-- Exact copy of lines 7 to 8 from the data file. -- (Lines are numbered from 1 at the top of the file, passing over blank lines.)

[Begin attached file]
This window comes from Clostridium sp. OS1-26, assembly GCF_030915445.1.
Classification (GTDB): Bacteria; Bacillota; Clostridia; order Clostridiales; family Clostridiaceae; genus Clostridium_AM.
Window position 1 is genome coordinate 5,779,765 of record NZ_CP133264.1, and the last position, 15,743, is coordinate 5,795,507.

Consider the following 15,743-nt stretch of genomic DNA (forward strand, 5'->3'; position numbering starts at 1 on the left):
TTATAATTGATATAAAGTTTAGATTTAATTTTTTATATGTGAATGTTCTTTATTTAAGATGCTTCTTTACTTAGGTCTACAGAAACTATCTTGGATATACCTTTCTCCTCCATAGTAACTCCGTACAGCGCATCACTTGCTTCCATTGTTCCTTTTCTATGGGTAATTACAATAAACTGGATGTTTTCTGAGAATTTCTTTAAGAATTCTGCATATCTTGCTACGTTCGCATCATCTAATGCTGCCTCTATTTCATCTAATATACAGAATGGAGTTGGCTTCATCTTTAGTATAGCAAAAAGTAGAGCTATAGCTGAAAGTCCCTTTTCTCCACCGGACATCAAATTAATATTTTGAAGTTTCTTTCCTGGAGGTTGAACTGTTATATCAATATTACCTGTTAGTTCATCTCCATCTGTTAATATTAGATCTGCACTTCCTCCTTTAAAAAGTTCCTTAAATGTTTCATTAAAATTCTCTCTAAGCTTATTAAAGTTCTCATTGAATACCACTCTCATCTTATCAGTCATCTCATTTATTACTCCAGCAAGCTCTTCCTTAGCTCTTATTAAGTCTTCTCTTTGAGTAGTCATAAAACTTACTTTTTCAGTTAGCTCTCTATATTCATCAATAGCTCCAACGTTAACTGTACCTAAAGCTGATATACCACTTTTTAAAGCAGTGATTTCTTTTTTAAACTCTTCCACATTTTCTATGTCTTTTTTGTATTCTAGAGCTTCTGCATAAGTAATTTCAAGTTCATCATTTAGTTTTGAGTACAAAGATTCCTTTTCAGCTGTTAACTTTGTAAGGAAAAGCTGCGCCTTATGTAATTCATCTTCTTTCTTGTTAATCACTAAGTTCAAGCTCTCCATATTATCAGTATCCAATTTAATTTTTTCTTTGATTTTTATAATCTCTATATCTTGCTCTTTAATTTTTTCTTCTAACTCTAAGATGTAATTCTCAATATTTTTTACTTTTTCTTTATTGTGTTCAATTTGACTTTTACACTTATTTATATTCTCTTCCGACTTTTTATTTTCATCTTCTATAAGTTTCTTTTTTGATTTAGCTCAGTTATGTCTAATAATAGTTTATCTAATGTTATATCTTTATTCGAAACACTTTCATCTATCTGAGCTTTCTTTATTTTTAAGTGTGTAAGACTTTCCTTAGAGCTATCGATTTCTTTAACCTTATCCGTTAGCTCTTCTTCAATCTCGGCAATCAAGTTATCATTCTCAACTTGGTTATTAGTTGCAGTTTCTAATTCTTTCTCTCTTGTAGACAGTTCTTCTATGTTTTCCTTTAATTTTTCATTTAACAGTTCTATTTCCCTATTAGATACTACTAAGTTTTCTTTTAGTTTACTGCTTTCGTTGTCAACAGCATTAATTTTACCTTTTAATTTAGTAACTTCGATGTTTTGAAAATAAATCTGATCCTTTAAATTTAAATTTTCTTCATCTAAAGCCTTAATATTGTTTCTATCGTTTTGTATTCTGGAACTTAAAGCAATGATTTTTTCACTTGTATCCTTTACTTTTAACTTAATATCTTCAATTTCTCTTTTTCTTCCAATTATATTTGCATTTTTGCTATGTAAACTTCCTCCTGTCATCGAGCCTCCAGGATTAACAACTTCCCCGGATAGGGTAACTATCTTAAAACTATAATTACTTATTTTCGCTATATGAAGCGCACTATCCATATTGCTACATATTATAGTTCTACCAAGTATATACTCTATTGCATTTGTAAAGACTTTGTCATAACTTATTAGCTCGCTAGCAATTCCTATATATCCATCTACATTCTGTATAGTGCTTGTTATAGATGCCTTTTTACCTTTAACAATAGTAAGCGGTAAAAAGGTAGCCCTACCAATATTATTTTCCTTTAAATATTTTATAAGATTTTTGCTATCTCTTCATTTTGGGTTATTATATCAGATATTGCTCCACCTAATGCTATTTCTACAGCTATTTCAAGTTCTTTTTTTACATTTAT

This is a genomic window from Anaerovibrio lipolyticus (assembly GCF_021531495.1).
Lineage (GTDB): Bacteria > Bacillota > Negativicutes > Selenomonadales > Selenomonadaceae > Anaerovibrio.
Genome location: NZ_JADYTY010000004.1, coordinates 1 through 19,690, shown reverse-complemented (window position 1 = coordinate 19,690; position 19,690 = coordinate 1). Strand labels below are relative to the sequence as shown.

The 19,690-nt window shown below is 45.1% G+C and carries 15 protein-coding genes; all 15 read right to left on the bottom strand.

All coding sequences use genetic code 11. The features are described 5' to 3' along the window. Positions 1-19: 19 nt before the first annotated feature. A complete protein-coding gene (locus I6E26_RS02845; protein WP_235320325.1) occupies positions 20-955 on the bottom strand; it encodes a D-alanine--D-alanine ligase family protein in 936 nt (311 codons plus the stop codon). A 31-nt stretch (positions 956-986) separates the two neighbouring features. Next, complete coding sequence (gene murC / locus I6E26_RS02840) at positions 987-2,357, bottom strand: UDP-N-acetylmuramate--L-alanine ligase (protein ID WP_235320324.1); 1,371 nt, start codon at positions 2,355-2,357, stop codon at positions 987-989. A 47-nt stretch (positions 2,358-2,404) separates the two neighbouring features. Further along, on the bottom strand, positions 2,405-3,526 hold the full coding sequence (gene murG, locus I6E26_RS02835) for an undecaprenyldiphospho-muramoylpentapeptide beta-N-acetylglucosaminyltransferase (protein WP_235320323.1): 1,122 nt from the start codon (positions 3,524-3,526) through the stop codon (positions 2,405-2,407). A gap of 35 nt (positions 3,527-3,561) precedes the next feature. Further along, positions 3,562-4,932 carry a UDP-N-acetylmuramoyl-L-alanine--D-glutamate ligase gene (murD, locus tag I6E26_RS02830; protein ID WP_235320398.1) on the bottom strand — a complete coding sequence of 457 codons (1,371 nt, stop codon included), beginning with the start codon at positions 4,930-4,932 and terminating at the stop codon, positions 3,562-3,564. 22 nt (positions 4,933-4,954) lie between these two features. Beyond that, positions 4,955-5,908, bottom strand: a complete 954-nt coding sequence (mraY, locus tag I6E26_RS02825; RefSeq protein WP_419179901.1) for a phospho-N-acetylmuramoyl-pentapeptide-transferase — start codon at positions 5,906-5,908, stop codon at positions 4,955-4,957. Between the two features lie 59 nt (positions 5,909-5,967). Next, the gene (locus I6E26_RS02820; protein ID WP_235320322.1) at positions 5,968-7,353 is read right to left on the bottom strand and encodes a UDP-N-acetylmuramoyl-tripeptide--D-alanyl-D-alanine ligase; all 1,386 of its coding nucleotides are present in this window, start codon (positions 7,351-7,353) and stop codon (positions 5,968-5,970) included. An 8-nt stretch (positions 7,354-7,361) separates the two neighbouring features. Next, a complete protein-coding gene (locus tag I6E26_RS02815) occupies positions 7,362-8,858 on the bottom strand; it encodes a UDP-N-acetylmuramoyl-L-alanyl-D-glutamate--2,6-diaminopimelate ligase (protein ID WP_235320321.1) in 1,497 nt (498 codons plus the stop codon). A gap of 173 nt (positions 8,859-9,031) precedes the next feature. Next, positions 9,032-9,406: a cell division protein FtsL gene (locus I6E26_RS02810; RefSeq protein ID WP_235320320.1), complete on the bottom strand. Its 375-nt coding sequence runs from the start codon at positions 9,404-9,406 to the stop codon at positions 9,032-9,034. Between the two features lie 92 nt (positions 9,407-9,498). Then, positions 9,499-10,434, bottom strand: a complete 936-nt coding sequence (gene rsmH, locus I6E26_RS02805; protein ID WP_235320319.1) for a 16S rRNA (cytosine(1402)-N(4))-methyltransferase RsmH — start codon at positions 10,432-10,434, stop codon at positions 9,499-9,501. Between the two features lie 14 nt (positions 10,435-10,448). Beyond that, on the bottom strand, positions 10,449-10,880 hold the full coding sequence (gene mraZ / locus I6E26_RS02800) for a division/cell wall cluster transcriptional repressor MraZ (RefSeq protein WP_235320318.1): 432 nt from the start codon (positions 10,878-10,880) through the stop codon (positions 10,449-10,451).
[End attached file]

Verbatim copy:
Lineage (GTDB): Bacteria > Bacillota > Negativicutes > Selenomonadales > Selenomonadaceae > Anaerovibrio.
Genome location: NZ_JADYTY010000004.1, coordinates 1 through 19,690, shown reverse-complemented (window position 1 = coordinate 19,690; position 19,690 = coordinate 1). Strand labels below are relative to the sequence as shown.